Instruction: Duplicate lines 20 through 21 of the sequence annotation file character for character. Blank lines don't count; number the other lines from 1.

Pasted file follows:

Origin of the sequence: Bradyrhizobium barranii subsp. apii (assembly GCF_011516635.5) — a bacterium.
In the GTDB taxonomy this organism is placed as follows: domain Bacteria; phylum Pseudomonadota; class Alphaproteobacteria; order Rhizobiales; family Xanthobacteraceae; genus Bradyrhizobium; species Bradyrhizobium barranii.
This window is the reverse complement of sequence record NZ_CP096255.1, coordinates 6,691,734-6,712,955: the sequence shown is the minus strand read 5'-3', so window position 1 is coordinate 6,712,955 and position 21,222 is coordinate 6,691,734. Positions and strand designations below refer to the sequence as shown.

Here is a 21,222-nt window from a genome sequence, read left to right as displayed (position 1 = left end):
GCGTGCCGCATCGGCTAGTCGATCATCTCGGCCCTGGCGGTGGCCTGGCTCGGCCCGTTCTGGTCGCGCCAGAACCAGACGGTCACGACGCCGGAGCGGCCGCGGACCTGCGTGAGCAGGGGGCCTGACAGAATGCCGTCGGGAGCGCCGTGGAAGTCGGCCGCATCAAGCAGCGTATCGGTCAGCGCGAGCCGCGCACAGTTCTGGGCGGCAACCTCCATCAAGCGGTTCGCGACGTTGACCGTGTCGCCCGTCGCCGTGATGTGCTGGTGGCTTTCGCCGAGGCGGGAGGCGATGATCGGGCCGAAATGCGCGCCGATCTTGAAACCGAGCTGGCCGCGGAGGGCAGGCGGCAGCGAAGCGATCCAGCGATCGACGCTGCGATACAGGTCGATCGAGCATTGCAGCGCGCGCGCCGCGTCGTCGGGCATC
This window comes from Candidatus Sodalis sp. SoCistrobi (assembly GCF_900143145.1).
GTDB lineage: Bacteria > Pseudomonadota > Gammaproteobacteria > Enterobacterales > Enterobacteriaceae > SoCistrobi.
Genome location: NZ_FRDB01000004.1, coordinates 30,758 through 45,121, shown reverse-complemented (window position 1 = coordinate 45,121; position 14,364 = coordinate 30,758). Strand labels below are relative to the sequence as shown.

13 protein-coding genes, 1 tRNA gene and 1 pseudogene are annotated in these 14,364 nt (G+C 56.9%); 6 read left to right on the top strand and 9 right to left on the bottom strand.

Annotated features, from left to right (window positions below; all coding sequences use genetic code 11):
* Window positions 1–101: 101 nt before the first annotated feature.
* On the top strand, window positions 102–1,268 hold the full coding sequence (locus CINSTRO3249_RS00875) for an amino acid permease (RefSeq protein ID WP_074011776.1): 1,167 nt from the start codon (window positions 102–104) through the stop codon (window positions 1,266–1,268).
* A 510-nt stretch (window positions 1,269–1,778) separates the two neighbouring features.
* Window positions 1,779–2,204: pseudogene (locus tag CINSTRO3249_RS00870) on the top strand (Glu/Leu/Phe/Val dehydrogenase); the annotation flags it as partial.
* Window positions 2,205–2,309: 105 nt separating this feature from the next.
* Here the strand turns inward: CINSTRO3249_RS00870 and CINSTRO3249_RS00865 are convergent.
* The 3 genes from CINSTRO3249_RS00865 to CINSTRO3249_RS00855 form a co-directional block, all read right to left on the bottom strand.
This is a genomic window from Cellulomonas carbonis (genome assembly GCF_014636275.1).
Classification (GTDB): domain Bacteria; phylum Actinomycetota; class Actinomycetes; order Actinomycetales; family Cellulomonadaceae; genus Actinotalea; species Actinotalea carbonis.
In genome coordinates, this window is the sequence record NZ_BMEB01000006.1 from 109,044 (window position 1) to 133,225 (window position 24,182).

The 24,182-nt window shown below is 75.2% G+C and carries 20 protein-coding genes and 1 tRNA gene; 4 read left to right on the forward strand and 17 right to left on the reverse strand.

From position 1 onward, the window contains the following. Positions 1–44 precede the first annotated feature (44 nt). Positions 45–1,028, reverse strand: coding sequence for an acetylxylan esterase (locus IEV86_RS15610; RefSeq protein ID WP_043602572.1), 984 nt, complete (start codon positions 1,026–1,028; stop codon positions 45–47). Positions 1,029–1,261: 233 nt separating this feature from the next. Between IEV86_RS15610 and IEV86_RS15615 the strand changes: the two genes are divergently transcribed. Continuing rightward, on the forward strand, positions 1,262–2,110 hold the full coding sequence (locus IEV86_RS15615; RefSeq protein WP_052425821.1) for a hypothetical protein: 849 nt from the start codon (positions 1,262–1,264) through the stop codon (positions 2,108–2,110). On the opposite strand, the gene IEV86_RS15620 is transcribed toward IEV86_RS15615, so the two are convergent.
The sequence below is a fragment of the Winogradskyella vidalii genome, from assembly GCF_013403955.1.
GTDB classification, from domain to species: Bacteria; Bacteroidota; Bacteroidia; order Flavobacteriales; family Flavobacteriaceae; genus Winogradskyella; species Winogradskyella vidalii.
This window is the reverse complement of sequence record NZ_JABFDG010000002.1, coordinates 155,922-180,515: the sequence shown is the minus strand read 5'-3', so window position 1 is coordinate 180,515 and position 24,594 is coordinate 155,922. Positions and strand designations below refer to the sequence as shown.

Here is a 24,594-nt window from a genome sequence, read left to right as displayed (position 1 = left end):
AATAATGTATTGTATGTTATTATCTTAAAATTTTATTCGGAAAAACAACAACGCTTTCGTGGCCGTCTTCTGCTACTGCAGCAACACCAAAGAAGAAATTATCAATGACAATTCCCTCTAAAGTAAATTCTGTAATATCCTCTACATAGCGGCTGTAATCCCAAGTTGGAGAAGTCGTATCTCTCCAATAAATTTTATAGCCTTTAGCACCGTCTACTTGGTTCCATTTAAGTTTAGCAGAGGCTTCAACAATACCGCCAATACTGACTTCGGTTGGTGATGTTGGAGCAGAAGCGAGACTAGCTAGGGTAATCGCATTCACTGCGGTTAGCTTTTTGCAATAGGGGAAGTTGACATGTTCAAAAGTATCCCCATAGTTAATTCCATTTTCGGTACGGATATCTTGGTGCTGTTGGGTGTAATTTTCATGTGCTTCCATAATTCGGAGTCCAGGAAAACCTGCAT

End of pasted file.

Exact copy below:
In genome coordinates, this window is the sequence record NZ_BMEB01000006.1 from 109,044 (window position 1) to 133,225 (window position 24,182).

The 24,182-nt window shown below is 75.2% G+C and carries 20 protein-coding genes and 1 tRNA gene; 4 read left to right on the forward strand and 17 right to left on the reverse strand.